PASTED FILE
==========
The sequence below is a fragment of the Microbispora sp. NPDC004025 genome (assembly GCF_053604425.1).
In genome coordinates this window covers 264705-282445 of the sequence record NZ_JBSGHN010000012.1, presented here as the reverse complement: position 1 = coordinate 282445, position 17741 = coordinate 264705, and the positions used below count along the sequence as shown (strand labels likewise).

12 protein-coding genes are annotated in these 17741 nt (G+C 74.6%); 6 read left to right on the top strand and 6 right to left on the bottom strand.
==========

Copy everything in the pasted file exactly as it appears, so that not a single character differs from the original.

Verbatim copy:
The sequence below is a fragment of the Microbispora sp. NPDC004025 genome (assembly GCF_053604425.1).
In genome coordinates this window covers 264705-282445 of the sequence record NZ_JBSGHN010000012.1, presented here as the reverse complement: position 1 = coordinate 282445, position 17741 = coordinate 264705, and the positions used below count along the sequence as shown (strand labels likewise).

12 protein-coding genes are annotated in these 17741 nt (G+C 74.6%); 6 read left to right on the top strand and 6 right to left on the bottom strand.